A few minutes sufficed to destroy the most elaborately built structure; the walls melted, and the very bricks were consumed. The wooden pavement took fire, making a continuous sheet of flame two miles long by a mile wide. No human being could possibly survive
many minutes. Block after block fell, and the red-hot coals shot higher and higher and spread further and further, to the north side of Lake Street. It was a vast mountain of flame from the river to the lake. At one time so hemmed in were the people that it was expected thousands must perish. Sherman, Tremont, and other hotels were emptied of their guests, and a remarkable sight presented itself in the hurrying throngs with trucks, sacks, or bags on their shoulders, fleeing amid flames for their lives. Thousands of persons and horses inextricably commingled; poor people of all colours and shades and of every nationality, from Europe, China, and Africa, in the excitement, struggled with each other to get away. Hundreds were trampled under foot. Men and women loaded with bundles and household goods, and to whose skirts hung tender infants, half-dressed and barefooted, all rushed to a place of safety. Hours afterwards these might have been seen in vacant lots, or in the streets far out in the suburbs, stretched in the dust. The area over which the fire swept was put down at 2,050 acres, divided thus among the three divisions of the city :- About 160 acres in the west division, 500 acres in the south, and 1,400 acres in the north. The total loss of property, 200,000,000 dollars ; number of buildings burned, between 17,000 and 18,000 ; and lives lost about 200, although not more than 117 were reported to the coroner. A calamity like this, unparalleled in magnitude, and demanding instant relief, naturally excited sympathy in every country to which the intelligence was wafted, and relief in clothing, food and money commenced to flow towards the 100,000 homeless and destitute sufferers on a most gigantic scale, the United States, Canada, and Great Britain rivalling each other in the work of benevolence. Before the flames had been subdued in several quarters, the work of rebuilding was begun.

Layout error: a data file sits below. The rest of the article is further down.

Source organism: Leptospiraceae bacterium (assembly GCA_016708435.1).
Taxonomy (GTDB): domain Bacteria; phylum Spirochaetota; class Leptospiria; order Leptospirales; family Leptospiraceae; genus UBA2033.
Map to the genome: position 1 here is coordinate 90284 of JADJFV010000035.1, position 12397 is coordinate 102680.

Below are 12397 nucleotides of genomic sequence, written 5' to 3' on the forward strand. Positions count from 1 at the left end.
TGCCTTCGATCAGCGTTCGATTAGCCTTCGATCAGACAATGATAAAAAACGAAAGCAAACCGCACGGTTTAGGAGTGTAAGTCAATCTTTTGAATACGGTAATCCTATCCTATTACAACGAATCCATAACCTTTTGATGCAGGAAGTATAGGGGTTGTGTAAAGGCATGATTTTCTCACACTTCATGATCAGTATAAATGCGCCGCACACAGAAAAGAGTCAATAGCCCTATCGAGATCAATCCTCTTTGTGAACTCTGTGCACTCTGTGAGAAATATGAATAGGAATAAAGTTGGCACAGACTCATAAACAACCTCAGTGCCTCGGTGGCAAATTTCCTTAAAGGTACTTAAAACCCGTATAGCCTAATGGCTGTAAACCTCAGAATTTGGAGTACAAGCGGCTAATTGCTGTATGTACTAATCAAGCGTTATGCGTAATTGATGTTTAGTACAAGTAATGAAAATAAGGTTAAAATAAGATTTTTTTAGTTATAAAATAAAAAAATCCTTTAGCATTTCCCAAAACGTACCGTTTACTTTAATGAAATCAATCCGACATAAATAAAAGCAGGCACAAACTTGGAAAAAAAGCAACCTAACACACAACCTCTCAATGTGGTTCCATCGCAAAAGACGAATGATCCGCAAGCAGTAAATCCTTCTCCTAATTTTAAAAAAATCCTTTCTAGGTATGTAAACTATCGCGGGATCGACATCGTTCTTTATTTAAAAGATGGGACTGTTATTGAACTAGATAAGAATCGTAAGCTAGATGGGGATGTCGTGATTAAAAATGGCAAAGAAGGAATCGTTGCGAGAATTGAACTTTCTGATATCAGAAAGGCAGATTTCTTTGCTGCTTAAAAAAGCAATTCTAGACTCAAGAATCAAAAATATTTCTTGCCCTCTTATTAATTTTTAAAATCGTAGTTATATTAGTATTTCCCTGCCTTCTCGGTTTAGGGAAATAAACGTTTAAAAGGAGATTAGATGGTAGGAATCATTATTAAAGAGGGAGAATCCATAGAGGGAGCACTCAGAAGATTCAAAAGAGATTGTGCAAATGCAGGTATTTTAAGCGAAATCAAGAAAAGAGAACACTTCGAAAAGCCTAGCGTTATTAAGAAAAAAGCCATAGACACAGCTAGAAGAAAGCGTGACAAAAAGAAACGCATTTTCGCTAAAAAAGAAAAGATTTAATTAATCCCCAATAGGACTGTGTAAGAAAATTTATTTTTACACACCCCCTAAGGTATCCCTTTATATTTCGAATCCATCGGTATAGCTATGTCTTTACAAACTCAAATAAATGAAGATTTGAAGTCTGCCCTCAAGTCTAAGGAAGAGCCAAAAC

11.-Rumours published of an alleged new “social alliance” between a body described as
council of skilled workmen” and certain Conservative statesmen, the most of whom at once repudiated all connection with the movement. (See Aug. ist).
Fenian raid into Canada under General O'Neill, who seized the Custom House at Manitoba and the Hudson's Bay Port. He was seized by American troops, and his followers scattered.
12.- Free Library at Derby opened by the Mayor and Corporation.
Convention signed by Prince Bismarck, Count Arnim, and M. Pouyer-Quertier, concerning the annexation of the French Departments, and the position to be occupied by Alsace and Lorraine in regard to import and export duties.
13.-In the height of the consternation caused by the Chicago fire, additional calamities of the same kind continue to be reported from
America. “ The forest fires,” it was given out, “ have desolated the St. Clair, Huron, Tuscola, and Sanilac counties of Michigan. Huron City, Forestville, Whiterock, and many other villages have been destroyed. Many persons have perished in the flames, and great losses in cattle, horses, and winter stores have been sustained. News comes from Toronto that a large portion of the flourishing Canadian town of Windsor, opposite Detroit, was burned down yesterday morning. Another telegram, a few hours later, made public the startling news : “ The entire town of Mainstre, in Michigan, has been destroyed by fire. Two hundred houses and six mills have been burned, and the loss is estimated at 1,250,000 dols. In Wisconsin also four villages on the Green Bay River have been burned, with a fearful loss of life. The inhabitants were surrounded by the flames and 150 fugitives burnt alive in a barn. Hundreds of persons were driven into the river, and altogether 500 people are said to have perished.” The worst of all was at Peshtego, a place of 2,000 inhabitants, which was reached by the fire soon after the people returned from the evening service at church. An ominous roaring sound was first heard ; then flakes of fire like meteors fell in different parts of the town, igniting whatever they touchert. A fierce wind arose, and everything beca.ne enveloped in fire, smoke, hot sand, and cinders. Numbers who fled in affright were suffo. cated and burned before they could advance many steps. The storm lasted only half an hour, but the buildings and the woods burned all night. The forest surrounding the village was in a blaze ; and the flames being driven into the village, it presented one mass of fire. The people living close to the river reached it and walked in up to their necks. They remained in the water from two to four houis, and endured the heat only by wetting their heads. Many who lived one or two streets from the river were overtaken by the flames and burned to death. Whole families were thus destroyed. Next morning the streets were strewn with burned bodies; in one case eighty or ninety being found together.
13.-M. Léon Say, Prefect of the Seine, and M. Vautrein, President of the Municipal Council of Paris, attend a meeting of the Common Council at Guildhall to present an address expressive of the thankfulness of the citizens of Paris for the sympathy and material aid sent from London on the raising of the siege.
– Died, aged 75, Sir Francis Graham Moon, Bart., fine art publisher, and Lord Mayor of London in 1855.